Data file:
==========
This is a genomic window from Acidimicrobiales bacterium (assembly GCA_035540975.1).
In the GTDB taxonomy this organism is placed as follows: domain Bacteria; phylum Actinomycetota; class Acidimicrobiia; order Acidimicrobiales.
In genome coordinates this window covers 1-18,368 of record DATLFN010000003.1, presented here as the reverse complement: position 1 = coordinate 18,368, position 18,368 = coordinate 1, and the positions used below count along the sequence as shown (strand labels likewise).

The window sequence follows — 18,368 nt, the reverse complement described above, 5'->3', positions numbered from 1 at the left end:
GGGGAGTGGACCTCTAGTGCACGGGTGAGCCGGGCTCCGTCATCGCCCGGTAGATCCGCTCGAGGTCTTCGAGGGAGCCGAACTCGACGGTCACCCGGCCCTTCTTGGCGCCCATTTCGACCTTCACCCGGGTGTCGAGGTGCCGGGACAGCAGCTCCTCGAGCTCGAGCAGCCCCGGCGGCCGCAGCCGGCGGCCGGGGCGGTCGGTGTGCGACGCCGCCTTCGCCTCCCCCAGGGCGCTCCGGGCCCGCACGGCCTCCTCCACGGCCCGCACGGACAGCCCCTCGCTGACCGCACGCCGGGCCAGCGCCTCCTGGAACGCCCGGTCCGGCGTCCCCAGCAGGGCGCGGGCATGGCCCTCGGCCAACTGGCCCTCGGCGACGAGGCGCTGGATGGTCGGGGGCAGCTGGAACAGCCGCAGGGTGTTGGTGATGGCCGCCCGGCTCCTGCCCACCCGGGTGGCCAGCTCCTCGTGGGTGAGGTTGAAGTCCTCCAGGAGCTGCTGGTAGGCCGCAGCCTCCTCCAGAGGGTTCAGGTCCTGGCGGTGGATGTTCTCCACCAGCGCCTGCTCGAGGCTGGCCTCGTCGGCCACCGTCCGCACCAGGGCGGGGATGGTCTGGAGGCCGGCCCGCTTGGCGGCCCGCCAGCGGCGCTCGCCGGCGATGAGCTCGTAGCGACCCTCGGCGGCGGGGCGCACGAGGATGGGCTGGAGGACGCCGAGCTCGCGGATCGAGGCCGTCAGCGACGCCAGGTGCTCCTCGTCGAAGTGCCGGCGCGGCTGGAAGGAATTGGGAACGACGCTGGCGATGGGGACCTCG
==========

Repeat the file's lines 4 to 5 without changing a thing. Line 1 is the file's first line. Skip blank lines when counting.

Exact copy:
The window sequence follows — 18,368 nt, the reverse complement described above, 5'->3', positions numbered from 1 at the left end:
GGGGAGTGGACCTCTAGTGCACGGGTGAGCCGGGCTCCGTCATCGCCCGGTAGATCCGCTCGAGGTCTTCGAGGGAGCCGAACTCGACGGTCACCCGGCCCTTCTTGGCGCCCATTTCGACCTTCACCCGGGTGTCGAGGTGCCGGGACAGCAGCTCCTCGAGCTCGAGCAGCCCCGGCGGCCGCAGCCGGCGGCCGGGGCGGTCGGTGTGCGACGCCGCCTTCGCCTCCCCCAGGGCGCTCCGGGCCCGCACGGCCTCCTCCACGGCCCGCACGGACAGCCCCTCGCTGACCGCACGCCGGGCCAGCGCCTCCTGGAACGCCCGGTCCGGCGTCCCCAGCAGGGCGCGGGCATGGCCCTCGGCCAACTGGCCCTCGGCGACGAGGCGCTGGATGGTCGGGGGCAGCTGGAACAGCCGCAGGGTGTTGGTGATGGCCGCCCGGCTCCTGCCCACCCGGGTGGCCAGCTCCTCGTGGGTGAGGTTGAAGTCCTCCAGGAGCTGCTGGTAGGCCGCAGCCTCCTCCAGAGGGTTCAGGTCCTGGCGGTGGATGTTCTCCACCAGCGCCTGCTCGAGGCTGGCCTCGTCGGCCACCGTCCGCACCAGGGCGGGGATGGTCTGGAGGCCGGCCCGCTTGGCGGCCCGCCAGCGGCGCTCGCCGGCGATGAGCTCGTAGCGACCCTCGGCGGCGGGGCGCACGAGGATGGGCTGGAGGACGCCGAGCTCGCGGATCGAGGCCGTCAGCGACGCCAGGTGCTCCTCGTCGAAGTGCCGGCGCGGCTGGAAGGAATTGGGAACGACGCTGGCGATGGGGACCTCG